“There's not enough interns in the world to do that work,” says Hepburn.


Aggregating data from all of these sources and normalizing them requires knowledge of the nuances in each jurisdiction. “It would be nice if, for every region, we were looking for the exact same things,” says Reichman. “Instead, depending on the vendor that they use, and depending on how the data is made available, it's a puzzle for each one.”

In December of 2019, US Senators Michael Bennet of Colorado and Rob Portman of Ohio introduced a bill that would set up state and local grants aimed at reducing low-income evictions. Included in the bill is a measure to enhance data collection. Hepburn is hopeful that the bill could one day mean an easier job for those trying to analyse eviction data.

That said, Hepburn and Reichman caution against the public release of granular eviction data. 

“In a lot of cases, what this gets used for is for tenant screening services,” says Hepburn. “There are companies that go and collect these data and make them available to landlords to try to check and see if their potential tenants have been previously evicted, or even just filed against for eviction, without any sort of judgement.”

According to research by Eviction Lab principal Matthew Desmond and Tracey Shollenberger, who is now vice president of science at Harvard’s Center for Policing Equity, residents who have been evicted or even just filed against for eviction often have a much harder time finding equal-quality housing in the future. That coupled with evidence that evictions affect minority populations at disproportionate rates can lead to widening racial and economic gaps in neighborhoods.

While opening up raw data on evictions to the public would not be the best option, making timely, granular data available to researchers and government officials can improve the system’s ability to respond to potential eviction crises.

Data on current and historical evictions can help city officials spot trends in who is getting evicted and who is doing the evicting. It can help inform new housing policy and reform old housing policies that may put more vulnerable citizens at undue risk.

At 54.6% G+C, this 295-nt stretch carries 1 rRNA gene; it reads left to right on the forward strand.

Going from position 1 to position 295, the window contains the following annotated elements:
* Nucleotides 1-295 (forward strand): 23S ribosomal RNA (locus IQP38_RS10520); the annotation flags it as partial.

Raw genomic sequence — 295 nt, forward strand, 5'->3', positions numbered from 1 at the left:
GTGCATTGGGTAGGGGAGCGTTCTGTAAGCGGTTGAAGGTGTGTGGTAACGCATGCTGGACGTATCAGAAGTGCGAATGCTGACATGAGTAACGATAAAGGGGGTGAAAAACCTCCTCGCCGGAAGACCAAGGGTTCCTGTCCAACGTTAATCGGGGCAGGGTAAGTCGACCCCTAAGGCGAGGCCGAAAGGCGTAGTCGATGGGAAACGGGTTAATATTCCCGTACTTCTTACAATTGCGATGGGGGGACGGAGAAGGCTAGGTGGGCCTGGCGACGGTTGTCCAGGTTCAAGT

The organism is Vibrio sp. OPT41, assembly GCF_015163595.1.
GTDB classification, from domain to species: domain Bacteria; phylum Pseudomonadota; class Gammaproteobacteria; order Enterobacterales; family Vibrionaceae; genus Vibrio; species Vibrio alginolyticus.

Hepburn says that the Eviction Lab is currently working, in part with the ACLU, on research that shows the extent to which Black renters are disproportionately affected by the eviction crisis.

More broadly, says Hepburn, better data can help provide some oversight for a system which is largely unregulated.

“It's the Wild West, right? There's no right to representation. Defendants have no right to counsel. They're on their own here,” says Hepburn. “I mean, this is people losing their homes, and they're being processed in bulk very quickly by the system that has very little oversight, and that we know very little about.”

A 2018 report by the Philadelphia Mayor’s Taskforce on Eviction Prevention and Response found that of Philadelphia’s 22,500 eviction cases in 2016, tenants had legal representation in only 9% of them.

Included in Hepburn’s eviction data wishlist is an additional ask, something that is rarely included in any of the filings that the Eviction Lab and January Advisors have been poring over for years. He wants to know the relationship between money owed and monthly rent.

“At the individual level, if you were found to owe $1,500, was that on an apartment that's $1,500 a month? Or was it an apartment that's $500 a month? Because that makes a big difference in the story you're telling about the nature of the crisis, right? If you're letting somebody get three months behind that's different than evicting them immediately once they fall behind,” Hepburn says.

Now that the Eviction Tracking System has been out for a week, Hepburn says one of the next steps is to start reaching out to state and local governments to see if they can garner interest in the project. While he’s not ready to name any names just yet, he says that they’re already involved in talks with some interested parties.

*Correction: This story initially misidentified a jurisdiction that charges $10 to access an eviction filing. It is the state of Alabama, not the city of Atlanta. Also, at the time of publication, Peter Hepburn was an assistant professor at Rutgers, not an associate professor.

Alexandra Kanik is a data reporter at CityMetric.